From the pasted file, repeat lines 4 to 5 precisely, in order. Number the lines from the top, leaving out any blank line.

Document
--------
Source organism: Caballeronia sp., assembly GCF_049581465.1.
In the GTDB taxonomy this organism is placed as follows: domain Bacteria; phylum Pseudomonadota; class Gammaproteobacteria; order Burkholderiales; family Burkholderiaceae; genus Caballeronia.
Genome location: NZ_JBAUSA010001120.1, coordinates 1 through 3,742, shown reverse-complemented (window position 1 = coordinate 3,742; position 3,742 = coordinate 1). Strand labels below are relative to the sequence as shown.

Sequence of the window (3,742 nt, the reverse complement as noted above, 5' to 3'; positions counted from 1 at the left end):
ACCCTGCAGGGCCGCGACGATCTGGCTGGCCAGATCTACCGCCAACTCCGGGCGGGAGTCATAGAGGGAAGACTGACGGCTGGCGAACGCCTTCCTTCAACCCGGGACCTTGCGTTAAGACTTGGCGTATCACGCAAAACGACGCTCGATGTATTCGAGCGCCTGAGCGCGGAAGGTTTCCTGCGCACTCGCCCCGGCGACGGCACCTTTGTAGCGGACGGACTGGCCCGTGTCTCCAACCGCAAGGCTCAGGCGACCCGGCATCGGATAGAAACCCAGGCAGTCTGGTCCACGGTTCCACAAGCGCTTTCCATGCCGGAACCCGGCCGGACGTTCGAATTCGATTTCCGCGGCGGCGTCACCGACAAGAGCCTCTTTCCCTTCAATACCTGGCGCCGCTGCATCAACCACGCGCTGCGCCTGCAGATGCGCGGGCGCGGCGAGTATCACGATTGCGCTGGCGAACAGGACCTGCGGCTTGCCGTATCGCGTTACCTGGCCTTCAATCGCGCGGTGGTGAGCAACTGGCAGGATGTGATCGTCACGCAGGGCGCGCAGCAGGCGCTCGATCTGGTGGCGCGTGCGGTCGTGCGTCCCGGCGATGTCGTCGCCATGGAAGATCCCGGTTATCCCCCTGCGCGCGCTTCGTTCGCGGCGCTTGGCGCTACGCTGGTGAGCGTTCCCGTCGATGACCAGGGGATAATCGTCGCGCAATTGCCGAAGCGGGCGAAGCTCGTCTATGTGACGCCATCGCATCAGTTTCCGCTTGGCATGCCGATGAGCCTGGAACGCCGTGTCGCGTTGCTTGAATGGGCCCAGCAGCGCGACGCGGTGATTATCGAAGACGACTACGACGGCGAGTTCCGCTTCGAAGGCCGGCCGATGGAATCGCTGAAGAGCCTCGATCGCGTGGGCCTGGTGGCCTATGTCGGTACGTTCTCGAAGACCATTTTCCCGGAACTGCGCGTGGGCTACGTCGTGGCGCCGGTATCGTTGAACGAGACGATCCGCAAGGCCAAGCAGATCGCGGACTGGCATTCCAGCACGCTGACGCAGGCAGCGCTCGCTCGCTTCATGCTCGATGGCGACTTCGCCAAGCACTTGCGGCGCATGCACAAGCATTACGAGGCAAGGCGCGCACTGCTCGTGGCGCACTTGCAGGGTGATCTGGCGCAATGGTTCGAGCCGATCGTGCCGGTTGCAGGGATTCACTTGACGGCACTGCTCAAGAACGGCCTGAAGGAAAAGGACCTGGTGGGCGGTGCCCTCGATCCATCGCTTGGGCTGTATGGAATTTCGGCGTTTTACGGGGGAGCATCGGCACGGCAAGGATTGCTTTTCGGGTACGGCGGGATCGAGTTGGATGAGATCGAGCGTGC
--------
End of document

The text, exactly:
Sequence of the window (3,742 nt, the reverse complement as noted above, 5' to 3'; positions counted from 1 at the left end):
ACCCTGCAGGGCCGCGACGATCTGGCTGGCCAGATCTACCGCCAACTCCGGGCGGGAGTCATAGAGGGAAGACTGACGGCTGGCGAACGCCTTCCTTCAACCCGGGACCTTGCGTTAAGACTTGGCGTATCACGCAAAACGACGCTCGATGTATTCGAGCGCCTGAGCGCGGAAGGTTTCCTGCGCACTCGCCCCGGCGACGGCACCTTTGTAGCGGACGGACTGGCCCGTGTCTCCAACCGCAAGGCTCAGGCGACCCGGCATCGGATAGAAACCCAGGCAGTCTGGTCCACGGTTCCACAAGCGCTTTCCATGCCGGAACCCGGCCGGACGTTCGAATTCGATTTCCGCGGCGGCGTCACCGACAAGAGCCTCTTTCCCTTCAATACCTGGCGCCGCTGCATCAACCACGCGCTGCGCCTGCAGATGCGCGGGCGCGGCGAGTATCACGATTGCGCTGGCGAACAGGACCTGCGGCTTGCCGTATCGCGTTACCTGGCCTTCAATCGCGCGGTGGTGAGCAACTGGCAGGATGTGATCGTCACGCAGGGCGCGCAGCAGGCGCTCGATCTGGTGGCGCGTGCGGTCGTGCGTCCCGGCGATGTCGTCGCCATGGAAGATCCCGGTTATCCCCCTGCGCGCGCTTCGTTCGCGGCGCTTGGCGCTACGCTGGTGAGCGTTCCCGTCGATGACCAGGGGATAATCGTCGCGCAATTGCCGAAGCGGGCGAAGCTCGTCTATGTGACGCCATCGCATCAGTTTCCGCTTGGCATGCCGATGAGCCTGGAACGCCGTGTCGCGTTGCTTGAATGGGCCCAGCAGCGCGACGCGGTGATTATCGAAGACGACTACGACGGCGAGTTCCGCTTCGAAGGCCGGCCGATGGAATCGCTGAAGAGCCTCGATCGCGTGGGCCTGGTGGCCTATGTCGGTACGTTCTCGAAGACCATTTTCCCGGAACTGCGCGTGGGCTACGTCGTGGCGCCGGTATCGTTGAACGAGACGATCCGCAAGGCCAAGCAGATCGCGGACTGGCATTCCAGCACGCTGACGCAGGCAGCGCTCGCTCGCTTCATGCTCGATGGCGACTTCGCCAAGCACTTGCGGCGCATGCACAAGCATTACGAGGCAAGGCGCGCACTGCTCGTGGCGCACTTGCAGGGTGATCTGGCGCAATGGTTCGAGCCGATCGTGCCGGTTGCAGGGATTCACTTGACGGCACTGCTCAAGAACGGCCTGAAGGAAAAGGACCTGGTGGGCGGTGCCCTCGATCCATCGCTTGGGCTGTATGGAATTTCGGCGTTTTACGGGGGAGCATCGGCACGGCAAGGATTGCTTTTCGGGTACGGCGGGATCGAGTTGGATGAGATCGAGCGTGC